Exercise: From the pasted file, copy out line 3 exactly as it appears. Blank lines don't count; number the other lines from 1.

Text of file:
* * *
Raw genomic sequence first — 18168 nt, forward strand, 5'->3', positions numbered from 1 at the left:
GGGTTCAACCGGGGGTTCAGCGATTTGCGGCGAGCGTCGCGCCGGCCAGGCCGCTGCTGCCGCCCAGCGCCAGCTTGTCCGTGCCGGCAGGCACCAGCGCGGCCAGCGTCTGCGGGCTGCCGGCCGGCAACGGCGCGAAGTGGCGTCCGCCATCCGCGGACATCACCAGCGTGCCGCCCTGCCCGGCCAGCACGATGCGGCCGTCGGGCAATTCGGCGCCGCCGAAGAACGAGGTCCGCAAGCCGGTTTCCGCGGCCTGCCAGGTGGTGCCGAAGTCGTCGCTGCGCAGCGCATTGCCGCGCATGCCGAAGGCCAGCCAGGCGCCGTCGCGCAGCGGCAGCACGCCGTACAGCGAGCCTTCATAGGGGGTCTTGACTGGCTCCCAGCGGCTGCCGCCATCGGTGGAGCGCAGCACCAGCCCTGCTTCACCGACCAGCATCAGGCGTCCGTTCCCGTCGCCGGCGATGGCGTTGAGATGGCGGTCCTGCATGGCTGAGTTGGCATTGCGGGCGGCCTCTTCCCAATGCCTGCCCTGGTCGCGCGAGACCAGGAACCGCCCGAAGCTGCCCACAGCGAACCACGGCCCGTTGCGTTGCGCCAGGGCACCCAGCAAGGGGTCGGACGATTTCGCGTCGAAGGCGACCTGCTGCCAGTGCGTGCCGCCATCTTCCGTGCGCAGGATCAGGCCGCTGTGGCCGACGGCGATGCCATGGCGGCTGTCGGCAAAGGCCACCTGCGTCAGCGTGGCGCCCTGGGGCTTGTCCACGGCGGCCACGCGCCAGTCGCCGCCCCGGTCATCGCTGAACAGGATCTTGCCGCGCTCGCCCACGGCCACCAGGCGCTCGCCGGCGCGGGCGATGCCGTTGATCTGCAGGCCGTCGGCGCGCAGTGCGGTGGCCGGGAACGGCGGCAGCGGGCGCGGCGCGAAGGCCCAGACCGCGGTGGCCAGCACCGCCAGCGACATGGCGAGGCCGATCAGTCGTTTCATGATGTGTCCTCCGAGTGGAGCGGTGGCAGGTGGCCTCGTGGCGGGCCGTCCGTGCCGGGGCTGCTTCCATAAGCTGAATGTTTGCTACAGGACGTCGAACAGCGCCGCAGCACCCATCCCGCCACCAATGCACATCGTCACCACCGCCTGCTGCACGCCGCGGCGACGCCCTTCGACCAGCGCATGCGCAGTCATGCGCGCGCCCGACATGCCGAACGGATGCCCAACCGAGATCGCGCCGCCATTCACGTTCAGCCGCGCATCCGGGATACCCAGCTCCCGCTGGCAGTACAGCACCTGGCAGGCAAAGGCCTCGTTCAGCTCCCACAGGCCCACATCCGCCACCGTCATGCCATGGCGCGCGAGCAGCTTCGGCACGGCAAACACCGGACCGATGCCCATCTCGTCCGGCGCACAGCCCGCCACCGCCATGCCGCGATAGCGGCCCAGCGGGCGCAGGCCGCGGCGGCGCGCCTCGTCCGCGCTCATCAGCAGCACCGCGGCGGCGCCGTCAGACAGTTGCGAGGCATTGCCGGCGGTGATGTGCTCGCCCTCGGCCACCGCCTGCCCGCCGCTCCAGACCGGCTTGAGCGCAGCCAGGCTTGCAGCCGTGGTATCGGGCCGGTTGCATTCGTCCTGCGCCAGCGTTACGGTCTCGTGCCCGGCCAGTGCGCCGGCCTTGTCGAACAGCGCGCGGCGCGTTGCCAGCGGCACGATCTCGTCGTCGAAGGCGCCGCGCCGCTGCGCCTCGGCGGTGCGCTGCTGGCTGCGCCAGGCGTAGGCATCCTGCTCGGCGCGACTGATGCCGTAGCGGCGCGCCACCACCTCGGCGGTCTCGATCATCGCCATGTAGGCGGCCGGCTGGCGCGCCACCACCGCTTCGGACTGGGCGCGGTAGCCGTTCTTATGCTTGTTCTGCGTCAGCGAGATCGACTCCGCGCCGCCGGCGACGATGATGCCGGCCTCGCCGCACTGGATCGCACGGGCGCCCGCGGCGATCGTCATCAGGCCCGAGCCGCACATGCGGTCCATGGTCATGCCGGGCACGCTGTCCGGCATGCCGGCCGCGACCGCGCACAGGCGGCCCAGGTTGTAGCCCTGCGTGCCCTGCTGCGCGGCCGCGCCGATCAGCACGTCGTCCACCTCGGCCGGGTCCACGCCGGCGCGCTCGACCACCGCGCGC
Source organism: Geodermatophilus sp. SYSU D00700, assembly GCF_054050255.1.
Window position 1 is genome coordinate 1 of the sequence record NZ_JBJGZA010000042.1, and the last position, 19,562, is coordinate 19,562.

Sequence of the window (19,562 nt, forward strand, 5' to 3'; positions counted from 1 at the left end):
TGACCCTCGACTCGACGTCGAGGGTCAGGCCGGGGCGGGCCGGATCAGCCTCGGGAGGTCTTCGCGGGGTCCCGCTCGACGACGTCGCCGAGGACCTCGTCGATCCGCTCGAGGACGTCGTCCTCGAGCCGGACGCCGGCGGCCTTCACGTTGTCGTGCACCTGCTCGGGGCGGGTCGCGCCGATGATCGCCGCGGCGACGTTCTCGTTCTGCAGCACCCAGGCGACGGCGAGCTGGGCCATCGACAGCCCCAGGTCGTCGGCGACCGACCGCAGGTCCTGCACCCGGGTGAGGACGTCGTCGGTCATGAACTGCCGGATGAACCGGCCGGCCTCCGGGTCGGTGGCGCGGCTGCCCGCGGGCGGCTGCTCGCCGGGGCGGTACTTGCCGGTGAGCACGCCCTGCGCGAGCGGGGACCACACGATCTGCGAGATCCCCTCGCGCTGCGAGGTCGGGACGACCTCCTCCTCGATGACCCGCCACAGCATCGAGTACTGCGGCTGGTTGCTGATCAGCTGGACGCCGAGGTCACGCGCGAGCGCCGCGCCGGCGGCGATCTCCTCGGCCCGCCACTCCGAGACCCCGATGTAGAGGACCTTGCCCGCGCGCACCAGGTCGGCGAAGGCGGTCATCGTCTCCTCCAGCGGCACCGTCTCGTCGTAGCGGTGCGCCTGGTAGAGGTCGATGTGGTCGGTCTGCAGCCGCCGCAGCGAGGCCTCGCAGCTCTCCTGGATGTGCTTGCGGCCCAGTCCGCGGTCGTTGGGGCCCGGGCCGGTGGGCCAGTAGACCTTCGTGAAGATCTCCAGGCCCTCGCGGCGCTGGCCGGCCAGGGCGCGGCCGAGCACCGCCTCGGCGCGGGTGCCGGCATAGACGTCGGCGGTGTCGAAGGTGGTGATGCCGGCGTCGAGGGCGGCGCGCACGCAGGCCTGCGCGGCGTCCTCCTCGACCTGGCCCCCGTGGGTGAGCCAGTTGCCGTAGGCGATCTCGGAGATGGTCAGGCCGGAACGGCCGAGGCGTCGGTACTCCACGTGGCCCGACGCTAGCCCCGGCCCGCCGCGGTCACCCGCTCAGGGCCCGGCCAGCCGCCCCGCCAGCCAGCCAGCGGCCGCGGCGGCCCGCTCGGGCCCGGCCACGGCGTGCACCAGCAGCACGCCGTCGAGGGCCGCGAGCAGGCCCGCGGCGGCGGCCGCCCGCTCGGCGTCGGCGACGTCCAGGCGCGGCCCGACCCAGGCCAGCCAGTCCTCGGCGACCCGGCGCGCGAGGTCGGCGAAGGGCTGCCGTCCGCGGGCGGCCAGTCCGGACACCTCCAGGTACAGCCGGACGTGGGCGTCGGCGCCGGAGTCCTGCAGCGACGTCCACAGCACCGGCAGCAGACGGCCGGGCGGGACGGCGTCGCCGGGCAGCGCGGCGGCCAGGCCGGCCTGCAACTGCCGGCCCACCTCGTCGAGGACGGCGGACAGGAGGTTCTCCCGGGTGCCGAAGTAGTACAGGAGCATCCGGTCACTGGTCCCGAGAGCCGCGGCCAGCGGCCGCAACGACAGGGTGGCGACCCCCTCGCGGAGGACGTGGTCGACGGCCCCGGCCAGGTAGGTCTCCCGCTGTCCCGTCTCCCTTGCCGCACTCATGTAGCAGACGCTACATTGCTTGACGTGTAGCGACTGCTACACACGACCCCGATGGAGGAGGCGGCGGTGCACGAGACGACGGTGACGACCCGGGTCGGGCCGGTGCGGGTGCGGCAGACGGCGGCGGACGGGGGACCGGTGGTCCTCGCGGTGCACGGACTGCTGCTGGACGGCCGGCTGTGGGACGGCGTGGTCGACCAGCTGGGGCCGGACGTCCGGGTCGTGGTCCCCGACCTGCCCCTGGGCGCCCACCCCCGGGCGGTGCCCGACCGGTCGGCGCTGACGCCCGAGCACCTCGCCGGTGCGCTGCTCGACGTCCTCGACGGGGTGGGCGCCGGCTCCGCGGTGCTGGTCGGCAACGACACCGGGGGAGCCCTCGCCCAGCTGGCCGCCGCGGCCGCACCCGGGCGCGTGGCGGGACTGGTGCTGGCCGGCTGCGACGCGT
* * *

Source organism: Geodermatophilus sp. SYSU D00700, assembly GCF_054050255.1.